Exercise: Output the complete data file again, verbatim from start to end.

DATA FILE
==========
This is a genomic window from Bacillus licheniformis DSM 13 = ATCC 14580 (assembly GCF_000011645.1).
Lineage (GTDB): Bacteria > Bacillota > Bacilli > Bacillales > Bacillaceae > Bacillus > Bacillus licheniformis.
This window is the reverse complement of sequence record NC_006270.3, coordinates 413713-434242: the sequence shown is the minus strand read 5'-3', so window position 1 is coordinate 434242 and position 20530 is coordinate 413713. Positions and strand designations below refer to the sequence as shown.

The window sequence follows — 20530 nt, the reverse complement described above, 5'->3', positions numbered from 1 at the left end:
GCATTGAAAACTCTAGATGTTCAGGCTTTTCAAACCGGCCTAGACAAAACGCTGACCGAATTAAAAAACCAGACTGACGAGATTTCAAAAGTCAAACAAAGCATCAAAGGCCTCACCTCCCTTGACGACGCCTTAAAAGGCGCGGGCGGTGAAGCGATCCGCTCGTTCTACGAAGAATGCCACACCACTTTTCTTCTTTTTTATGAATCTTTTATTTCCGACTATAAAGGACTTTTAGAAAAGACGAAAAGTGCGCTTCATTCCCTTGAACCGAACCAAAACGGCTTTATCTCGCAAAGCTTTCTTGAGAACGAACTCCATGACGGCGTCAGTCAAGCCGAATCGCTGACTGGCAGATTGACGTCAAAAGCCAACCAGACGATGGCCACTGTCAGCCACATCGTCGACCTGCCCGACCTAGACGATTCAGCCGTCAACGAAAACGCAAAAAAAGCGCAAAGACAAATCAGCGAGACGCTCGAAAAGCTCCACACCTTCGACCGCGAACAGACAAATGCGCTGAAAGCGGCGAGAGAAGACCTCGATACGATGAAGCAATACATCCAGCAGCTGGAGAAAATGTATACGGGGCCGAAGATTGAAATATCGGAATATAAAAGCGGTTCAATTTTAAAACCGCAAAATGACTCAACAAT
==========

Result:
This is a genomic window from Bacillus licheniformis DSM 13 = ATCC 14580 (assembly GCF_000011645.1).
Lineage (GTDB): Bacteria > Bacillota > Bacilli > Bacillales > Bacillaceae > Bacillus > Bacillus licheniformis.
This window is the reverse complement of sequence record NC_006270.3, coordinates 413713-434242: the sequence shown is the minus strand read 5'-3', so window position 1 is coordinate 434242 and position 20530 is coordinate 413713. Positions and strand designations below refer to the sequence as shown.

The window sequence follows — 20530 nt, the reverse complement described above, 5'->3', positions numbered from 1 at the left end:
GCATTGAAAACTCTAGATGTTCAGGCTTTTCAAACCGGCCTAGACAAAACGCTGACCGAATTAAAAAACCAGACTGACGAGATTTCAAAAGTCAAACAAAGCATCAAAGGCCTCACCTCCCTTGACGACGCCTTAAAAGGCGCGGGCGGTGAAGCGATCCGCTCGTTCTACGAAGAATGCCACACCACTTTTCTTCTTTTTTATGAATCTTTTATTTCCGACTATAAAGGACTTTTAGAAAAGACGAAAAGTGCGCTTCATTCCCTTGAACCGAACCAAAACGGCTTTATCTCGCAAAGCTTTCTTGAGAACGAACTCCATGACGGCGTCAGTCAAGCCGAATCGCTGACTGGCAGATTGACGTCAAAAGCCAACCAGACGATGGCCACTGTCAGCCACATCGTCGACCTGCCCGACCTAGACGATTCAGCCGTCAACGAAAACGCAAAAAAAGCGCAAAGACAAATCAGCGAGACGCTCGAAAAGCTCCACACCTTCGACCGCGAACAGACAAATGCGCTGAAAGCGGCGAGAGAAGACCTCGATACGATGAAGCAATACATCCAGCAGCTGGAGAAAATGTATACGGGGCCGAAGATTGAAATATCGGAATATAAAAGCGGTTCAATTTTAAAACCGCAAAATGACTCAACAAT